Moody's annual report on France's finances appeared on Monday, its summary sufficiently couched in calm and reasoned tones that the markets took little notice: “The country's AAA rating with a stable outlook reflects the French economy's strength, the robustness of its institutions and very high financial strength.”
Further on in the report, however, ominous phrases began appearing, such as “the government's financial strength has weakened,” there is now “a deterioration in French government metrics, which are now among the weakest of France's AAA peers,” and “France may face a number of challenges in the coming months—for example, the possible need to provide additional support to other European sovereigns or to its own banking system.” All of this, says Moody's, is “exerting pressure on the stable outlook of the government's AAA debt rating,” especially now that the government “has less room to maneuver in terms of stretching its balance sheet than it had in 2008.” But there's nothing to worry about, as “Moody's will monitor and assess the stable outlook” over the next three months.
One of the “metrics” Moody's will be watching carefully is France's Gross Domestic Product (gdp) to see if it will reach the lofty estimates offered by the government. French Finance Minister Francois Baroin admitted that the target of 1.75% growth for the whole year of 2012 was likely a bit optimistic, and the real number would come in much closer to 1.0%, if that. Said Baroin, “We need to keep cool heads and adapt to the economic situation. We will be there to defend the triple-A.”
Another metric Moody's will be watching is the inexorable climb upwards of France's ratio of its debt to its GDP. Currently at 86.8%, it will increase to just under 90% next year under the most favorable circumstances.
When Moody's downgraded two of France's three largest banks last month, Credit Agricole and Societe Generale, the head of France's central bank, Christian Noyer, called the downgrade “relatively good news,” noting that “It's a very small downgrade, and Moody's had a higher rating than the other agencies so it's just put them on the same level or slightly better than the others.” In a radio interview, Noyer said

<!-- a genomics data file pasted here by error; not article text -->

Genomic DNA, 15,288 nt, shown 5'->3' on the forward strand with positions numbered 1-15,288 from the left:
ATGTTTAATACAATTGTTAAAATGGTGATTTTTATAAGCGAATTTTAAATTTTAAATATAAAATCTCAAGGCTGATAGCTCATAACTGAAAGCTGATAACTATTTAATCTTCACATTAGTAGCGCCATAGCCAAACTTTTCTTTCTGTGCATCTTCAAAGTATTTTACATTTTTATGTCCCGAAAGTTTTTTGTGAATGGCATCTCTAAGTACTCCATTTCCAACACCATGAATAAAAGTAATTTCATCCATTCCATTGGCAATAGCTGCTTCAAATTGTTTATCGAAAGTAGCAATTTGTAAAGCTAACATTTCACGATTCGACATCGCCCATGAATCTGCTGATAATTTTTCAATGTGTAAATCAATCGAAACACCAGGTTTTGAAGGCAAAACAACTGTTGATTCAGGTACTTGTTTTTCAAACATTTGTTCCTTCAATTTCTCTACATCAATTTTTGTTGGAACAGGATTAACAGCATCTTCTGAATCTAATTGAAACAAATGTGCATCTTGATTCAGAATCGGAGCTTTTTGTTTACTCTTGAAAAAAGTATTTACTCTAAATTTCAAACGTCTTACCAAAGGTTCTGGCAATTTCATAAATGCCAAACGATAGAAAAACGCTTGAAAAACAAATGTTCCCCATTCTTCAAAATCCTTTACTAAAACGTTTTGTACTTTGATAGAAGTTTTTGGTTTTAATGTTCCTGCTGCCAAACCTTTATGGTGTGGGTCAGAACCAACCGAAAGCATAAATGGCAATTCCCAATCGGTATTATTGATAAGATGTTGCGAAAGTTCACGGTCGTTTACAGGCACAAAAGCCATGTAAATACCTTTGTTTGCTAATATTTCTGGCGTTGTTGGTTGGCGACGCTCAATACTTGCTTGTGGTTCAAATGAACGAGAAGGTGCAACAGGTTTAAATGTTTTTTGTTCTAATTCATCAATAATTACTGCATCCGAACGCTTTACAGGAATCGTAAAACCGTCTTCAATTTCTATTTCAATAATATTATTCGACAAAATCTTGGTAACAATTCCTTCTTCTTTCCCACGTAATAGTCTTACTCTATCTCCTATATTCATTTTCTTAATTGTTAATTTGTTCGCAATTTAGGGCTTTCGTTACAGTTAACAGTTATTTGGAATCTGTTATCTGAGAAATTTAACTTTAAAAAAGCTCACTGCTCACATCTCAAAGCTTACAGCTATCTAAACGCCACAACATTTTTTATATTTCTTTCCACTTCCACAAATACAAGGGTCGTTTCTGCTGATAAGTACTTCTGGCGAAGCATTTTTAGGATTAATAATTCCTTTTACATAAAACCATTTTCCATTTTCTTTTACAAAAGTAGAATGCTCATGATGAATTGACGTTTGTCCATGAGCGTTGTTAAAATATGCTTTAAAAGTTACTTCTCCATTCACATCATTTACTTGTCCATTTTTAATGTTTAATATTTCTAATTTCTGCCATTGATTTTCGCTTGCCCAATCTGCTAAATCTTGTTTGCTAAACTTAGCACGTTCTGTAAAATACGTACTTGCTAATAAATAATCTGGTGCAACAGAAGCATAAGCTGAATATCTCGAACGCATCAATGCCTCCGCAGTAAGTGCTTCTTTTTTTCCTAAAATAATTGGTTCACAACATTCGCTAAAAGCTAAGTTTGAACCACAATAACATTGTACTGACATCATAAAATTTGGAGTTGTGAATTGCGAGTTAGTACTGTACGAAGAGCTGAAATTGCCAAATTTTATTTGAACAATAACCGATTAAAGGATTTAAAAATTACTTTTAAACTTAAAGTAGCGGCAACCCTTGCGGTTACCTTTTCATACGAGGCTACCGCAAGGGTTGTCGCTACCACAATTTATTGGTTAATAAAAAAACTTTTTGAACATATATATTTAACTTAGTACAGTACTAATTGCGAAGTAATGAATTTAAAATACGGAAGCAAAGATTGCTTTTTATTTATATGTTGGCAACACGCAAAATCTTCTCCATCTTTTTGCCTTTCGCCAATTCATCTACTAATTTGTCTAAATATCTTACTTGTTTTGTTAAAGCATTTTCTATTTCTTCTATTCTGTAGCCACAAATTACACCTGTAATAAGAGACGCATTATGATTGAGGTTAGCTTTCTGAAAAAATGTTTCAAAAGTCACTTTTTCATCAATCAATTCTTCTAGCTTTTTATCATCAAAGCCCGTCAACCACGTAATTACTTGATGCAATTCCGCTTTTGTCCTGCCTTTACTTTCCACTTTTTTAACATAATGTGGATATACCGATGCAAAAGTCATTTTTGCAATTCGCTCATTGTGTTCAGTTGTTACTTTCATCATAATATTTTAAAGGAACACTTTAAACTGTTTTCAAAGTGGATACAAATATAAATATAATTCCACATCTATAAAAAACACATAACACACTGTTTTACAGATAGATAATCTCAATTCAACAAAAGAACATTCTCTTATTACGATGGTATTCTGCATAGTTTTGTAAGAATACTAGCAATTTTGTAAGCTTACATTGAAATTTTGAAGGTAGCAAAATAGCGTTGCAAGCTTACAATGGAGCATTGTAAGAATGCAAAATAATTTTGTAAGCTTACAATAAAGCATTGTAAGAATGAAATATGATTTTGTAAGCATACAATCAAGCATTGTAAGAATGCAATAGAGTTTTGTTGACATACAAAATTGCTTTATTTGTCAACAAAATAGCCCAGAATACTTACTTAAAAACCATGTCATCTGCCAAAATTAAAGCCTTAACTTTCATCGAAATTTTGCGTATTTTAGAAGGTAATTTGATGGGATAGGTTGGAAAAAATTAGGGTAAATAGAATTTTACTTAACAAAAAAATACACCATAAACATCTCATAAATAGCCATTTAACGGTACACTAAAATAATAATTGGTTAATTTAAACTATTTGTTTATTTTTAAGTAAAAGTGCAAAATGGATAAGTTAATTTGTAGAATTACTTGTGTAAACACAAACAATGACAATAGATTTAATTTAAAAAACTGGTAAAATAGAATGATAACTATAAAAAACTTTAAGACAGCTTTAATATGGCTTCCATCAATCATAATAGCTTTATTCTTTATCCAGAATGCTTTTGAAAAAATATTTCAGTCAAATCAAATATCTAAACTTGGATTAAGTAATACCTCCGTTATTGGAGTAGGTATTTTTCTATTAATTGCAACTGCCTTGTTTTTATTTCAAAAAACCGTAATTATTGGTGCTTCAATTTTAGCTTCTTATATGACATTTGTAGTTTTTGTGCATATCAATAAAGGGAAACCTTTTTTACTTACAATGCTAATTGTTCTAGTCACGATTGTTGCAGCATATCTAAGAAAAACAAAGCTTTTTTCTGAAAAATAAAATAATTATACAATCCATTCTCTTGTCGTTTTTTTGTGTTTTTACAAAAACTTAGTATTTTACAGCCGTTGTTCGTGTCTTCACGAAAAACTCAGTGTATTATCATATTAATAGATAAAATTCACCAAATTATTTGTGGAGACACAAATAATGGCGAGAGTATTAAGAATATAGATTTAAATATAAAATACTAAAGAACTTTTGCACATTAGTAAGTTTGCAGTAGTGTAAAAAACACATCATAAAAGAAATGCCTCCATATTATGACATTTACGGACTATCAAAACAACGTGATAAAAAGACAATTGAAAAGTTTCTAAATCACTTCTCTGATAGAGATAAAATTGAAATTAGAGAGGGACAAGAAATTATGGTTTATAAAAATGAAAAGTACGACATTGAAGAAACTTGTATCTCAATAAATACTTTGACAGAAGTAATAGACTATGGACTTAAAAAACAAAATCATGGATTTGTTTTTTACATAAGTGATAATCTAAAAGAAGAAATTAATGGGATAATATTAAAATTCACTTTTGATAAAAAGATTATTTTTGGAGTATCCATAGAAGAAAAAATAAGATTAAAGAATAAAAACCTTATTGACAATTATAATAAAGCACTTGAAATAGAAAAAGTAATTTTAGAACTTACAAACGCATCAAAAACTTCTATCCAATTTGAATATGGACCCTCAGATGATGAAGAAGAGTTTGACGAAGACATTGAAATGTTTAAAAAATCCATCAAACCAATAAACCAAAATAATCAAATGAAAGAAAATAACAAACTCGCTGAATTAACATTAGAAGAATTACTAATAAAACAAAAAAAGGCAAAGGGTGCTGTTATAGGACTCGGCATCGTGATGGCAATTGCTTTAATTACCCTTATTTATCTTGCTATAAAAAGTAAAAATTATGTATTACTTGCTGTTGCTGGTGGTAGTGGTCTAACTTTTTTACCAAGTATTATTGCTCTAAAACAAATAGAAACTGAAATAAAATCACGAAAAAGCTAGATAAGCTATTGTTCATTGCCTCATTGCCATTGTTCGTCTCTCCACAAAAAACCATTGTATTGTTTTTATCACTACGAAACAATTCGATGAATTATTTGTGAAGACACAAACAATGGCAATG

French banks have an excellent rating, the same level as other major European banks HSBC, Barclays, Deutsche Bank, Credit Suisse. There's no really bad news on the way, and Moody's says the level of capital of French banks allows them to absorb any potential losses on sovereign debt.
The markets think otherwise. Societe Generale's common stock was valued at $74 a share as recently as May—it now trades at $26. Credit Agricole changed hands at $17 per share back in May as well—it recently closed at $6.85 per share, declines of 65% and 59% respectively. So the markets are ignoring the “nothing here, just move along” noise from the insiders, and selling off their positions before suffering further losses.
As Moody's said in its report on French sovereign debt, one of the metrics they're watching is the stability of the banks. But if the banks continue to crater, where does that leave the government debt? As William Watts noted at Marketwatch, “A hit to France's credit rating would leave Germany to shoulder a potentially unbearable burden in financing future bailouts.” And an analyst at KBC Bank in Brussels was even more direct: “If France would lose its top rating, the EFSF's (the new bailout facility funded by French and other governments' central banks) top rating would also be at risk together with the EMU's (European Monetary Union) grand master plan.”
This is watching a waterfall in slow motion, denied by the elites but understood by those who lent money to deadbeat nations like Greece, Italy, Spain and others. It's also increasingly becoming understood by the lender of last resort: the taxpayer. As Ayn Rand so eloquently expressed it, “One can ignore reality but cannot ignore the consequences of ignoring reality.”